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G20 debt suspension decision will bring temporary relief but offers no lasting solution to debt crisis

This morning, the G20 governments announced they have agreed to temporarily suspend debt for the world's least developed countries in response to the COVID-19 crisis.

The suspension covers debt payments by 77 countries to G20 and other governments from 1 May to the end of 2020, estimated to be $12 billion. The payments will not be cancelled but are due to be paid between 2022 and 2024, along with interest accrued in the meantime. There will be a review before the end of 2020 as to whether further action will be taken.

The G20 announcement also calls on private creditors to similarly suspend debt payments and for multilateral creditors to explore options for doing so.

Dr Luke Fletcher, Executive Director of Jubilee Australia said, "The G20's announcement gives struggling countries some temporary relief, but it will not help countries at risk of a debt crisis in the long-term as they will have to pay the money back later. To support low-income countries globally to respond to the scale of the COVID-19 pandemic and the economic fallout, the G20 needs to move to immediate debt cancellation.

"While welcome efforts have been made to include all creditors in the G20 agreement, it is also vital that the World Bank builds on the IMF and G20 actions by cancelling all 2020 payments developing countries owe the bank. Beyond inviting the private sector to participate, governments must also take steps to ensure freed-up resources from official debt relief aren't used to pay off other debts. This involves exploring legal protections for developing countries from lawsuits for missed payments to private lenders, such as standstills on creditor litigation in key jurisdictions."

Data from ActionAid's new global report, Who Cares for the Future: Finance and gender responsive public services outlines how countries such as Ghana spend almost three times as much on foreign debt repayments ($4.1 billion, 59% of GDP) compared to health ($1.3 billion). A debt cancellation would enable Ghana to double its 115,650 health workers and still have $1 billion left over to support social protection for workers hit by the economic crisis and education.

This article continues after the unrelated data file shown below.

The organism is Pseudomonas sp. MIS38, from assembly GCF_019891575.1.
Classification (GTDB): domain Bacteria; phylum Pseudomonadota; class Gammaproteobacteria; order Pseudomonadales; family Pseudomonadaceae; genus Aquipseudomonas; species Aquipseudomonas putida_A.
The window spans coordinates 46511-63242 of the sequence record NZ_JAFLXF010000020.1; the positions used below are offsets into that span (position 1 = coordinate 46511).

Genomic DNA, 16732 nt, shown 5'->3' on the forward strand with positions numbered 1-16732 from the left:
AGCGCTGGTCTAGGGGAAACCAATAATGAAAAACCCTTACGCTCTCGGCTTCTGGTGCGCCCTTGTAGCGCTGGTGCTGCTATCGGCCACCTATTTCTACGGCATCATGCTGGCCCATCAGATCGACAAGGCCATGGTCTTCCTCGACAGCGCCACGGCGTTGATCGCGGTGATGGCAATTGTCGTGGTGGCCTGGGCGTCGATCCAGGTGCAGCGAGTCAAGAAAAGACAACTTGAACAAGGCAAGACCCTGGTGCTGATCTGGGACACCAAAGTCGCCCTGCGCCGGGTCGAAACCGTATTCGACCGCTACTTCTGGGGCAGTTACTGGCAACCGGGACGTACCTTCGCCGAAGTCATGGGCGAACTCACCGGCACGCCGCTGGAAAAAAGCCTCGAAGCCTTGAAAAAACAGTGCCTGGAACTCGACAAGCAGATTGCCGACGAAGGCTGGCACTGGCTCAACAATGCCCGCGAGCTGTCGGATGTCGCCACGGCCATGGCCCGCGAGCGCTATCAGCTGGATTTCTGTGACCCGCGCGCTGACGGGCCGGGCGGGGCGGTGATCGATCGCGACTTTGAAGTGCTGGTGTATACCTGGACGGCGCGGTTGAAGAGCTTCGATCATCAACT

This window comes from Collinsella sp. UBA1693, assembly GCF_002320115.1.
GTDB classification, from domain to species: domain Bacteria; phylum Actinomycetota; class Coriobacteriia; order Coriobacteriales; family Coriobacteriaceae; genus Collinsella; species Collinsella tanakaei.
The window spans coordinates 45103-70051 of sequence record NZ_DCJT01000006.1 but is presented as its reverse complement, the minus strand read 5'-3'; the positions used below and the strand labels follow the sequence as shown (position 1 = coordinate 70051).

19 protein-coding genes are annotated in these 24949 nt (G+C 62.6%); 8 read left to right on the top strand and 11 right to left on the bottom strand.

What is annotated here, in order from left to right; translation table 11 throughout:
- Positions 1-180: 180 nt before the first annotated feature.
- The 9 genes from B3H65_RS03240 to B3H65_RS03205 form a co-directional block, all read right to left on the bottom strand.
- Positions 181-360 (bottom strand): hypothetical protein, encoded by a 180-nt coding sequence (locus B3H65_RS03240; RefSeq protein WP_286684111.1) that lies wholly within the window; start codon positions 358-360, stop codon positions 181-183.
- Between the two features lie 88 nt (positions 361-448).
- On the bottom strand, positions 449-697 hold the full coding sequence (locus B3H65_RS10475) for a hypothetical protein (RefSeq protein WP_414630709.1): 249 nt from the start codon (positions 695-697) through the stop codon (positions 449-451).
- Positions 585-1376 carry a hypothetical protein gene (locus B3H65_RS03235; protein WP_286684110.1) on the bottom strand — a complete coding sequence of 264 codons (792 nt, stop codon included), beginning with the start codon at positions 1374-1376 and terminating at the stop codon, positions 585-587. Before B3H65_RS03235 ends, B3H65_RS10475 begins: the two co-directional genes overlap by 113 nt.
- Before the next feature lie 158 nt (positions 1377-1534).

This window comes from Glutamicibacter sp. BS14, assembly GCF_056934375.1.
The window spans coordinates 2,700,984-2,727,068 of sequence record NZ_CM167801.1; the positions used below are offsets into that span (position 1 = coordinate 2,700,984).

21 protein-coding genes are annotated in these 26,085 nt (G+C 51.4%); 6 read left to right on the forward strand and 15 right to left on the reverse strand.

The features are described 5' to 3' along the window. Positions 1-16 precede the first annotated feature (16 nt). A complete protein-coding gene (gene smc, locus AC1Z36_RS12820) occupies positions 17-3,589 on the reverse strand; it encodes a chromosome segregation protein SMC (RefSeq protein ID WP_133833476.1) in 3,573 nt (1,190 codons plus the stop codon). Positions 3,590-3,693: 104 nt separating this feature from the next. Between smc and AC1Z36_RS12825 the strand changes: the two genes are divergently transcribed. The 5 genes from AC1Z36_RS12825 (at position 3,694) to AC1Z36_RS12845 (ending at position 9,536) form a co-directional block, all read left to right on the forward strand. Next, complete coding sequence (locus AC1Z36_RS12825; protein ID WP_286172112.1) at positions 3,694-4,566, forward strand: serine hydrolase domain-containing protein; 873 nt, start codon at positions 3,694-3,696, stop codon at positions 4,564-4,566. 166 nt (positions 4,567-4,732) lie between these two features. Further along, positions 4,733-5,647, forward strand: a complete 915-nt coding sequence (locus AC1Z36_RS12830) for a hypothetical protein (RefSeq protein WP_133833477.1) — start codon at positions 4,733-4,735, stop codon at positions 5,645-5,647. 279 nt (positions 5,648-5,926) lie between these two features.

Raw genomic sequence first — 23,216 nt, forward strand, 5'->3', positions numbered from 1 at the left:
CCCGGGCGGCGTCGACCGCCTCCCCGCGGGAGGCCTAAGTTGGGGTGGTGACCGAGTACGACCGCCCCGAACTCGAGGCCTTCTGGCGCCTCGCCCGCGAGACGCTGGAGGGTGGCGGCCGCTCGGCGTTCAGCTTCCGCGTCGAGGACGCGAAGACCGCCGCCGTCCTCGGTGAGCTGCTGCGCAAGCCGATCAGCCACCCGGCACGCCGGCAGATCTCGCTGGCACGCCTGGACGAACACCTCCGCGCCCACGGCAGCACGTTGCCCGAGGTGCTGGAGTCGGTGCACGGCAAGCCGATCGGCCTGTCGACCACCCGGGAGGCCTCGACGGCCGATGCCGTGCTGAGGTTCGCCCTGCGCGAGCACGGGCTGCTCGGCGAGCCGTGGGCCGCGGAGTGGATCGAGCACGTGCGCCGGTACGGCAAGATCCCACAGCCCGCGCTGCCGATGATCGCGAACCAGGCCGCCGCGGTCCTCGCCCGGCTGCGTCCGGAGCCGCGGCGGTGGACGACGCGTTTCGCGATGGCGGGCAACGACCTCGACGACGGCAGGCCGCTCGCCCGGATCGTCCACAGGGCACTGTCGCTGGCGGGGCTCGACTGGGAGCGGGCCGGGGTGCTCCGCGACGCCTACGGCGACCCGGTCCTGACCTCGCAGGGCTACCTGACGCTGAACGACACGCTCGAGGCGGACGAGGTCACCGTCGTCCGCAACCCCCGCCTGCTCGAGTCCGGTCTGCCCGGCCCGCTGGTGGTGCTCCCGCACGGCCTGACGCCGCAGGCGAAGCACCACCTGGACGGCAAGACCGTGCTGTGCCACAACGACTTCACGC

Michelle Higelin, Executive Director of ActionAid Australia said, "Many countries in Asia-Africa and the Pacific are facing a triple threat from coronavirus, an economic recession, and the climate crisis. Women and girls are already among the most impacted by job losses, increases in unpaid care and inadequate social protection.

"In Vanuatu, there are only two ventilators for a population of more than 250,000 leaving the country ill-equipped to fight COVID-19. Meanwhile Tropical Cyclone Harold made landfall last week causing widespread destruction in a country still recovering from the devastating impacts of Cyclone Pam in 2015.

"The IMF has warned that we face the worst economic fallout since the Great Depression. The Australian Government must work with the international community to find lasting solutions to this unprecedented crisis and avert a deepening of poverty and gender inequality."


This statement has been prepared on behalf of: ActionAid Australia, Jubilee Australia, Aid/Watch, Caritas, and Australian Fair Trade and Investment Network.

Last week we along with a number of other civil society organisations including wrote to Treasurer Josh Frydenberg calling for Australia to work with the International Monetary Fund, World Bank, Paris Club, and G20 to cancel debt for the most vulnerable countries.

ActionAid is a global women's rights organisation supporting women living in poverty and exclusion around the world to stand up against injustice and claim their rights, with a focus on economic justice, climate justice and women's rights in emergencies.

Jubilee Australia engages in research and advocacy to promote economic justice for communities in the Asia-Pacific region and accountability for Australian corporations and government agencies operating there.